More than half of India’s population doesn’t have access to health care. Situation is more acute in small towns and villages where physicians don’t want to practice, and subsequently, there are no pharmacies. In our discussions with MOH, it clearly emerges that use of digital platforms is essential for India’s unique problems.
E-Pharmacies are emerging as an important part of the solution for the Indian situation. E-pharmacies offer several advantages to Indian citizens, which are even more desired during situation due to C-19 related issues.
Apart from providing access to even the remotest part of the country and making medicines affordable, E-pharmacies also ensure complete authenticity of medicines with full ‘track and trace’ capability, ensuring integrity of medicines right from manufacturers up to patients’ homes.
All over the world, wherever e-pharmacies operate, they co-exist peacefully with retail pharmacies. While e-pharmacies are viable due to their focus on chronic therapies, retail pharmacies are necessary for immediate requirement of acute medicines such as pain killers and antibiotics.
However, there is an unnecessary and vicious campaign that has been launched in India by the retail pharmacies’ association viz. AIOCD due to reasons beyond comprehension.
The retail pharmacy sector in India is a broken, porous system that suffers from systemic failure. AIOCD, instead of working with the Govt and public to improve the system, is focused on a fruitless attack on e-pharmacies.
The ills that prevail the Indian retail pharmacy systems are too numerous to count:
Lack of trained pharmacists: It has been documented as well observed by the courts that in several states, such as UP, number of pharmacies far exceeds the number of registered pharmacists in the state. As reported by Outlook India, the Allahabad High court’s Lucknow bench in 2017 said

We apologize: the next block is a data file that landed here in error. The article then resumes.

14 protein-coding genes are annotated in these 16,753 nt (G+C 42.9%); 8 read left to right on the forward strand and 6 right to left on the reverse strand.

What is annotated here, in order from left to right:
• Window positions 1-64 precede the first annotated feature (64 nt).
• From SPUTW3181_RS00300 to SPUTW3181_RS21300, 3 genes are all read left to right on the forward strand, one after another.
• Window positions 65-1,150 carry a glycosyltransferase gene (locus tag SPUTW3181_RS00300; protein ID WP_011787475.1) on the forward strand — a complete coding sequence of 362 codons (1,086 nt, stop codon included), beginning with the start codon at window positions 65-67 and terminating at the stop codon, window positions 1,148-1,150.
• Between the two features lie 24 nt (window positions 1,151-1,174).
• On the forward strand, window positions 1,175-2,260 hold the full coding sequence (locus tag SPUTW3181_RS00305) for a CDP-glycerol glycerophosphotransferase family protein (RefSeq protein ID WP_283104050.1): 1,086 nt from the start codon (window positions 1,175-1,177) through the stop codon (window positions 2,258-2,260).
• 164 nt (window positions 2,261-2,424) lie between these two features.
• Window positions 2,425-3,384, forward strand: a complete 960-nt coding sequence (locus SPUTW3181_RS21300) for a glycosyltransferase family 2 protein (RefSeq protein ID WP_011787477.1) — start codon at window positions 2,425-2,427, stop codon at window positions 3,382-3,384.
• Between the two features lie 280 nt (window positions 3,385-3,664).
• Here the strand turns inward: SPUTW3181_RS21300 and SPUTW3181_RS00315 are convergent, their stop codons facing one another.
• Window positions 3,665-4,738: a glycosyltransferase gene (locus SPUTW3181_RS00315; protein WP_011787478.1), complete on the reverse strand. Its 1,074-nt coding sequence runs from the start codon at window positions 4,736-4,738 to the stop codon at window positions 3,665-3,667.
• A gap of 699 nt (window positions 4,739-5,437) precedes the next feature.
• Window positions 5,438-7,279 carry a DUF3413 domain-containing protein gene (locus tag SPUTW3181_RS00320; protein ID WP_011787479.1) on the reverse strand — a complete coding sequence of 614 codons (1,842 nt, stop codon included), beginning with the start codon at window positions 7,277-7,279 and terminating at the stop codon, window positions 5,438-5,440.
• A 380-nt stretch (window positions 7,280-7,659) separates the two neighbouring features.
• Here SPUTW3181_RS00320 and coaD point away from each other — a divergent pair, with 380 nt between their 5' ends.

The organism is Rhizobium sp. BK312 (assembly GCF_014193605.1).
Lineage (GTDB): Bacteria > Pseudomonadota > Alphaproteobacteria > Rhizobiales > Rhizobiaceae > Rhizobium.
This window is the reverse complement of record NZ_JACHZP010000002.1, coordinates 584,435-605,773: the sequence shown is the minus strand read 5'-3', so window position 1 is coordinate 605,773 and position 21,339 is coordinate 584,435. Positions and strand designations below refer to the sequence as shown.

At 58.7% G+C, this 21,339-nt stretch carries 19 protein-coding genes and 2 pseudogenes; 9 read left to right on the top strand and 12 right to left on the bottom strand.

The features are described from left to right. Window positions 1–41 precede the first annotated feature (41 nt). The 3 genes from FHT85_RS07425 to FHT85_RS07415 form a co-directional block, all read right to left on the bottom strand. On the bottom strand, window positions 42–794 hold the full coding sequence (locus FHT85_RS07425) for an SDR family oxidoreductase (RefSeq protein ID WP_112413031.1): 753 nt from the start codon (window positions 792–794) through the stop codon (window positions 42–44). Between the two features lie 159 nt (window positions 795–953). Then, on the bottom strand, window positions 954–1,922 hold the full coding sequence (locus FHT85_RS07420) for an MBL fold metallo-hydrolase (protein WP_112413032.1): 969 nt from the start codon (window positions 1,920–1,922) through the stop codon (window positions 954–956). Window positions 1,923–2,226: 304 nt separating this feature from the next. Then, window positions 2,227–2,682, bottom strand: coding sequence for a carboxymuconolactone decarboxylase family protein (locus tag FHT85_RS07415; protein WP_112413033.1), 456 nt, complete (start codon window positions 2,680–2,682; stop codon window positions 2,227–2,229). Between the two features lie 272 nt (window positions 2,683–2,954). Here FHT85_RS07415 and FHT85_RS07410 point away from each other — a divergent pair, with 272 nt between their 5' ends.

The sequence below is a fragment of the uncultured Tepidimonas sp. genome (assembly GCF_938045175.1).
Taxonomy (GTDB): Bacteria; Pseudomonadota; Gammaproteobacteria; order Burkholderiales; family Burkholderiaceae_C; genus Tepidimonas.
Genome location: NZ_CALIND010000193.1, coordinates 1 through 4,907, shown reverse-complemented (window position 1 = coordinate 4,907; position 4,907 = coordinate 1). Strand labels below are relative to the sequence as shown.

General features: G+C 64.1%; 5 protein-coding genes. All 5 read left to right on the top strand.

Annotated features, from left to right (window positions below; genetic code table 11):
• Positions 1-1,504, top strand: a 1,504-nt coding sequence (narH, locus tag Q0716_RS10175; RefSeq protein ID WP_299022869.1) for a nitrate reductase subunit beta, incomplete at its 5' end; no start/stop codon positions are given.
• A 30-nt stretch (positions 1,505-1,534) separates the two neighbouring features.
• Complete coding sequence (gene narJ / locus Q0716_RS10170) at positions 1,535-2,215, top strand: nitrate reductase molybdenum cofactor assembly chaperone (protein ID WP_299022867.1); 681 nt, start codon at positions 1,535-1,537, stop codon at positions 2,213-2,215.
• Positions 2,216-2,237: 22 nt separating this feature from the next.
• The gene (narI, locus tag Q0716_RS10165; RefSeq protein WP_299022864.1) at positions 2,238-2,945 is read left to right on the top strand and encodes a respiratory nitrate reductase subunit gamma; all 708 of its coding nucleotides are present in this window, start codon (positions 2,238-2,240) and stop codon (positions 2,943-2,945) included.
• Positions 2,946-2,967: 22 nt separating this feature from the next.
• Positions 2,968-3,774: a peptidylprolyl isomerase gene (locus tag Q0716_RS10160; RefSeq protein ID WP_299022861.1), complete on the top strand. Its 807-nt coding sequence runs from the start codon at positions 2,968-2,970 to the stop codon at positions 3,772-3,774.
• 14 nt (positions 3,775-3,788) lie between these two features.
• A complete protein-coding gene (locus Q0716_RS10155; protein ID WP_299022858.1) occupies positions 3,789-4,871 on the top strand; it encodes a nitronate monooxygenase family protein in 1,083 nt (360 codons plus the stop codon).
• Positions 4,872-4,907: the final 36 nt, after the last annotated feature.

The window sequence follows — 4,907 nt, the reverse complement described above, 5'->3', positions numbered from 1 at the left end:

“A large number of either fictitious and unqualified persons or one person using his registration certificate in several shops, are looking after such shops but the state government has not taken any effective preventive steps,” in response to PIL filed in the honourable court.
AIOCD, instead of trying to correct the situation, has been trying to put the blame on regulators and trying to lobby that pharmacist should not be mandatory at retail pharmacies. This is dangerous for the patients and is a precedent not seen anywhere else in the world. In 2013, as reported by Pharmabiz, they even went on a nationwide strike and wanted the government to permit the partner or the proprietor of a drug store as a qualified person to dispense the medicines taking into account the shortage of qualified pharmacists.
‘Renting’ a pharmacist license, without having an actual pharmacist actually dispensing has become the standard and acceptable practice in retail pharmacies. Progressive trade associations like AIOCD should pro-actively address such pertinent sector issues as it compromises the safety of the patient.
Technology driven learning solutions can be deployed to meet the specific and lifelong learning needs of individual pharmacists, ultimately improving patient and public health outcomes.
E-Pharmacies, on the other hand, are meticulous in employing pharmacists for validating the prescriptions and dispensing medicines in tamper proof containers as per Pharmacy Act 2015.
Sale without prescription: It is a known fact, and has been observed by judiciary and bureaucrats too, that one just need to call a retail pharmacy, or send a driver, and medicines are delivered at home. No prescription required. The Hon’ble Delhi High Court in 2019 had directed the Centre and State Government to act against those pharmacies selling prescription medicine without prescription.
E-pharmacies, on the other hand, systematically record each prescription digitally, and have offered to the Govt to be audited by any competent regulatory agency.
Storage and Logistics: Given that India is the most fragmented and scattered pharmaceutical market in the world, making fresh medicines available that retain their full potency, is also a challenge. We all know that India falls under WHO zone 4 for storage and stability of medicines. Medicines in India must be stored below 30*C and 70% relative humidity, to retain full potency over the entire shelf life.
This would require constant air-conditioning of products. Unfortunately, majority of retail pharmacies are not air-conditioned, putting stability of medicines at risk. E-pharmacies are perhaps the only ones that follow WHO ‘model guidance for storage and transport’ of medicines and ensure that patients get the medicines with intact integrity at their homes.
Track and trace: We all know that pharmaceutical distribution system in India is totally porous. Places like Bhagirath Place in Delhi, Agra ki Mandi and Bagri Market in Kolkata are periodically raided unearthing trading of counterfeit or stolen medicines as well as trading of samples.